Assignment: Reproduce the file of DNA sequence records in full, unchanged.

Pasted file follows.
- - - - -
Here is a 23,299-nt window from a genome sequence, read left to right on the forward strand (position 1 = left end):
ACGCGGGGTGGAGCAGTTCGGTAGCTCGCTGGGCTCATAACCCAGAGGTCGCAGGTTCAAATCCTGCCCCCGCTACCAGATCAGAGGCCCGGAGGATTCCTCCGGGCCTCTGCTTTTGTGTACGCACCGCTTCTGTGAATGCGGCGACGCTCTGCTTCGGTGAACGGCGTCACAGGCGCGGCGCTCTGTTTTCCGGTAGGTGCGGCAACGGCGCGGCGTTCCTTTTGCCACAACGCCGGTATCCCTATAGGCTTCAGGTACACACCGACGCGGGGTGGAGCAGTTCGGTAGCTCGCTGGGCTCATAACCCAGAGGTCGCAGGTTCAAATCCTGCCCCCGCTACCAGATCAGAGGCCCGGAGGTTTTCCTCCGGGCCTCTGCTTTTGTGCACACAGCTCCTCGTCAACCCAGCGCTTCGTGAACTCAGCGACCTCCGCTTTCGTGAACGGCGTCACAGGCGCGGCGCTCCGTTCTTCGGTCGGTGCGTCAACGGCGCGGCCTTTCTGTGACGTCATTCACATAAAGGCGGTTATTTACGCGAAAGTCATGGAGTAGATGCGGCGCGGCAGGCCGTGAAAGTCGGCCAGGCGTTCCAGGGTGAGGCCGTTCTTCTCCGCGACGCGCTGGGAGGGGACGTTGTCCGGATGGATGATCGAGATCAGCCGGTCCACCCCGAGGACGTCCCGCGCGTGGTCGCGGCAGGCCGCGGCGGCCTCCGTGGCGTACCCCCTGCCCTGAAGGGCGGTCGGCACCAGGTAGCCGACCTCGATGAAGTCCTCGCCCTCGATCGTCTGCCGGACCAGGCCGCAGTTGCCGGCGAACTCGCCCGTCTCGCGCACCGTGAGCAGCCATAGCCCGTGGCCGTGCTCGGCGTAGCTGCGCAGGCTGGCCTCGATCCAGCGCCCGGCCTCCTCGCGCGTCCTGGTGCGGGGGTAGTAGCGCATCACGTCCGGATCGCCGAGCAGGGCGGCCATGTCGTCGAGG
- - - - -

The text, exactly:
Here is a 23,299-nt window from a genome sequence, read left to right on the forward strand (position 1 = left end):
ACGCGGGGTGGAGCAGTTCGGTAGCTCGCTGGGCTCATAACCCAGAGGTCGCAGGTTCAAATCCTGCCCCCGCTACCAGATCAGAGGCCCGGAGGATTCCTCCGGGCCTCTGCTTTTGTGTACGCACCGCTTCTGTGAATGCGGCGACGCTCTGCTTCGGTGAACGGCGTCACAGGCGCGGCGCTCTGTTTTCCGGTAGGTGCGGCAACGGCGCGGCGTTCCTTTTGCCACAACGCCGGTATCCCTATAGGCTTCAGGTACACACCGACGCGGGGTGGAGCAGTTCGGTAGCTCGCTGGGCTCATAACCCAGAGGTCGCAGGTTCAAATCCTGCCCCCGCTACCAGATCAGAGGCCCGGAGGTTTTCCTCCGGGCCTCTGCTTTTGTGCACACAGCTCCTCGTCAACCCAGCGCTTCGTGAACTCAGCGACCTCCGCTTTCGTGAACGGCGTCACAGGCGCGGCGCTCCGTTCTTCGGTCGGTGCGTCAACGGCGCGGCCTTTCTGTGACGTCATTCACATAAAGGCGGTTATTTACGCGAAAGTCATGGAGTAGATGCGGCGCGGCAGGCCGTGAAAGTCGGCCAGGCGTTCCAGGGTGAGGCCGTTCTTCTCCGCGACGCGCTGGGAGGGGACGTTGTCCGGATGGATGATCGAGATCAGCCGGTCCACCCCGAGGACGTCCCGCGCGTGGTCGCGGCAGGCCGCGGCGGCCTCCGTGGCGTACCCCCTGCCCTGAAGGGCGGTCGGCACCAGGTAGCCGACCTCGATGAAGTCCTCGCCCTCGATCGTCTGCCGGACCAGGCCGCAGTTGCCGGCGAACTCGCCCGTCTCGCGCACCGTGAGCAGCCATAGCCCGTGGCCGTGCTCGGCGTAGCTGCGCAGGCTGGCCTCGATCCAGCGCCCGGCCTCCTCGCGCGTCCTGGTGCGGGGGTAGTAGCGCATCACGTCCGGATCGCCGAGCAGGGCGGCCATGTCGTCGAGG